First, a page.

President Mitterrand agreed that German reunification was a central theme for both Britain and France. The sudden prospect of reunification had delivered a sort of mental shock to the Germans. Its effect had been to turn them once again into the ‘bad’ Germans they used to be. They were behaving with a certain brutality and concentrating on reunification to the exclusion of everything else. It was difficult to maintain good relations with them in this sort of mood. Of course the Germans had the right to self-determination. But they did not have the right to upset the political realities of Europe. He did not think Europe was yet ready for German reunification: and he certainly could not accept that it had to take priority over everything else. The President continued that he thought West Germany was pushing for reunification harder than East Germany. At least this was the conclusion which he had reached from his visit to East Germany before Christmas. East Germany was far behind the West and people there did not like the idea of being ‘bought’ by West Germany. Even when meeting students in Leipzig, he had not detected any great enthusiasm for reunification. He was convinced that some of the demonstrations in East Germany in favour of reunification had been encouraged by West German ‘agents’, who had provided the banners and other material calling for reunification, although he was not saying they were necessarily sent by the West German government. But we had to recognise that the East German government was losing authority and there was a danger of disorder as well as economic breakdown. This could lead people to the conclusion that there was no alternative to reunification.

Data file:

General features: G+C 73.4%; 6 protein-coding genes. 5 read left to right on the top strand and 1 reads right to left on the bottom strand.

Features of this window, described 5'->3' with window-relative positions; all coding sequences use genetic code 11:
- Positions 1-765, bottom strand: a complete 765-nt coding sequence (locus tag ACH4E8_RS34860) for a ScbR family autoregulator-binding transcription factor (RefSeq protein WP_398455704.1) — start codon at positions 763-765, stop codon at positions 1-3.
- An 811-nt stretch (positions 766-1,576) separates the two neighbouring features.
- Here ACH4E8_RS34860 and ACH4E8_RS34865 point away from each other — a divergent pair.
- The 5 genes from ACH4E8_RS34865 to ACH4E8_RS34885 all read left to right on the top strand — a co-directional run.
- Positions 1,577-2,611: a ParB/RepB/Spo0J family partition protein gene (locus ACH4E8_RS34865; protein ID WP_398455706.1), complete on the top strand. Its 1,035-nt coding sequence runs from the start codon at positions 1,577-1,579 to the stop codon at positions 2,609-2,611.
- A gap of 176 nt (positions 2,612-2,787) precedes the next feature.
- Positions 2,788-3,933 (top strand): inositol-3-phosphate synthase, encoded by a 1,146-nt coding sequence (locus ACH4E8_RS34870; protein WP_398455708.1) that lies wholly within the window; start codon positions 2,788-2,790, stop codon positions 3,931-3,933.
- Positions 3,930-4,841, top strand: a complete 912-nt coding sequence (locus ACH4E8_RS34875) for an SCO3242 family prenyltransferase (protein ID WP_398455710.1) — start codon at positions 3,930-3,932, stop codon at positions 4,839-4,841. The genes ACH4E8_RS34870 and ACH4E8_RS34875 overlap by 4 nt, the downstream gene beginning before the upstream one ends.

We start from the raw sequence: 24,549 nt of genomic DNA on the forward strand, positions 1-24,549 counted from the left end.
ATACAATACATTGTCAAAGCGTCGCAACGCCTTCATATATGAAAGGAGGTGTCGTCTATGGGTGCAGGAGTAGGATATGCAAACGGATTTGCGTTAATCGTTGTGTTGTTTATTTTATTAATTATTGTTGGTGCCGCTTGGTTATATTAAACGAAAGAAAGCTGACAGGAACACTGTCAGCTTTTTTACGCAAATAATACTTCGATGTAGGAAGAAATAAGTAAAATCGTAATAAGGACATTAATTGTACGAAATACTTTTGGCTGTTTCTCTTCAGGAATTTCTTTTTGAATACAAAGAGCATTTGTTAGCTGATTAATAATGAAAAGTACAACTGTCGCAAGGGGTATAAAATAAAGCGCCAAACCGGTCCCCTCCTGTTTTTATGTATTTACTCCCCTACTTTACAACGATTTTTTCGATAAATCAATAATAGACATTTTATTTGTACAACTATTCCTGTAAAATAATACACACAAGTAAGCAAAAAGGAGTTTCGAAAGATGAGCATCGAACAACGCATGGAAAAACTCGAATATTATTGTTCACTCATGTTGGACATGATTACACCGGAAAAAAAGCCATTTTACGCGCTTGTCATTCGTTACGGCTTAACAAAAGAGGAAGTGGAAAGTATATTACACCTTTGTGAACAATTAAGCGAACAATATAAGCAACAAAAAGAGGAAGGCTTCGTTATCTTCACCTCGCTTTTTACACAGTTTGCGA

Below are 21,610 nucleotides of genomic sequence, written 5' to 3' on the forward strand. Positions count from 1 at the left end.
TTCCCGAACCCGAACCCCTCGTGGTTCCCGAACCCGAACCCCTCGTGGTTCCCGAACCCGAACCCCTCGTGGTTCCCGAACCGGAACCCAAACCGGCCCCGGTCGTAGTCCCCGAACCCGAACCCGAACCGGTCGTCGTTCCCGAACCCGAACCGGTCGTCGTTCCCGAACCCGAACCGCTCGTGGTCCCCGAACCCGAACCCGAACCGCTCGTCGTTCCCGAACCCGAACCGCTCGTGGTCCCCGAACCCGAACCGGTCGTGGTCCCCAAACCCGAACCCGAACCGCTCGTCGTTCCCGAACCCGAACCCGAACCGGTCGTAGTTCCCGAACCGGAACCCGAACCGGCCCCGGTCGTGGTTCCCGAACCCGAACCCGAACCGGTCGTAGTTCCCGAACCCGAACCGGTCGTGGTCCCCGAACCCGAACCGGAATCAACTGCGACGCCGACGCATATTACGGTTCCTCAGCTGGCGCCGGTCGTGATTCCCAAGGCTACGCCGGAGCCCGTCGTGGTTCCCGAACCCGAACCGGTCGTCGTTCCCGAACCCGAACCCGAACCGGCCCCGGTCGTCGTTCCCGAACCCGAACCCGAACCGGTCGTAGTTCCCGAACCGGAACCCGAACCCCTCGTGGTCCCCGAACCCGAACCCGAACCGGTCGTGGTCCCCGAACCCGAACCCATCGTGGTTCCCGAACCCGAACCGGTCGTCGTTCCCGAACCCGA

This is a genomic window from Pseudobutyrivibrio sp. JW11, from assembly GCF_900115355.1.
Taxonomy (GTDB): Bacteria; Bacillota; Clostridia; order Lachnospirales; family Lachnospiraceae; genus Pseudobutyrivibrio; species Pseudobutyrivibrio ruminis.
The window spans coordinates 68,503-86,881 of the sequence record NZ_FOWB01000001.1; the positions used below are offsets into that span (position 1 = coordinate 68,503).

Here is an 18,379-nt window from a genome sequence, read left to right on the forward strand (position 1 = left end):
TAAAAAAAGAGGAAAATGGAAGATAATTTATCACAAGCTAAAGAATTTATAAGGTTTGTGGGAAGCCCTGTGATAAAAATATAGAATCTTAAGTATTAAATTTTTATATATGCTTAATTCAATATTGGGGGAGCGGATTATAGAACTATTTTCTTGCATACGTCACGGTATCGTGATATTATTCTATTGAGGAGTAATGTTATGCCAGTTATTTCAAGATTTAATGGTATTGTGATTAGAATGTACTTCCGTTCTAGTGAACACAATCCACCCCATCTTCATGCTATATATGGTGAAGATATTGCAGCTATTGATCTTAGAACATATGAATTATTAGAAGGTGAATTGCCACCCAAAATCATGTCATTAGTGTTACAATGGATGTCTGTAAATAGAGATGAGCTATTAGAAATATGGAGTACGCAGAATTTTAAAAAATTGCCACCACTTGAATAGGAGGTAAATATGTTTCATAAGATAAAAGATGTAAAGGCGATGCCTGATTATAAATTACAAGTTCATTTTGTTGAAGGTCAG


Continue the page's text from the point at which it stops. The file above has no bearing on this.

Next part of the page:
The President continued that we had to accept that there was a logic to reunification. But everything depended on the how and when, and on the reactions of the Soviet Union. Britain and France were arguing for caution. The trouble was that the West Germans did not want to hear this. They treated any talk of caution as criticism of themselves. Unless you were wholeheartedly for reunification, you were an enemy of Germany. Because the Prime Minister was such a close friend and they had a tradition of working together, he would tell her in strict confidence some things which he had said to Chancellor Kohl and to Herr Genscher. He had been very blunt with them. He had said to them that no doubt Germany could if it wished achieve reunification, bring Austria into the European Community and even regain other territories which it had lost as a result of the war. They might make even more ground than had Hitler. But they would have to bear in mind the implications. He would take a bet that in such circumstances the Soviet Union would send an envoy to London to propose a Re-insurance Treaty and the United Kingdom would agree. The envoy would go on to Paris with the same proposal and France would agree. And then we would all be back in 1913. He was not asking the Germans to give up the idea of reunification. But they must understand that the consequences of reunification would not just stop at the borders of Germany. The attitude of Italy, Belgium, the Netherlands, Britain and France in the discussions at the Strasbourg European Council should have been a warning to the Germans. Was it really in Germany’s interest to ignore all this?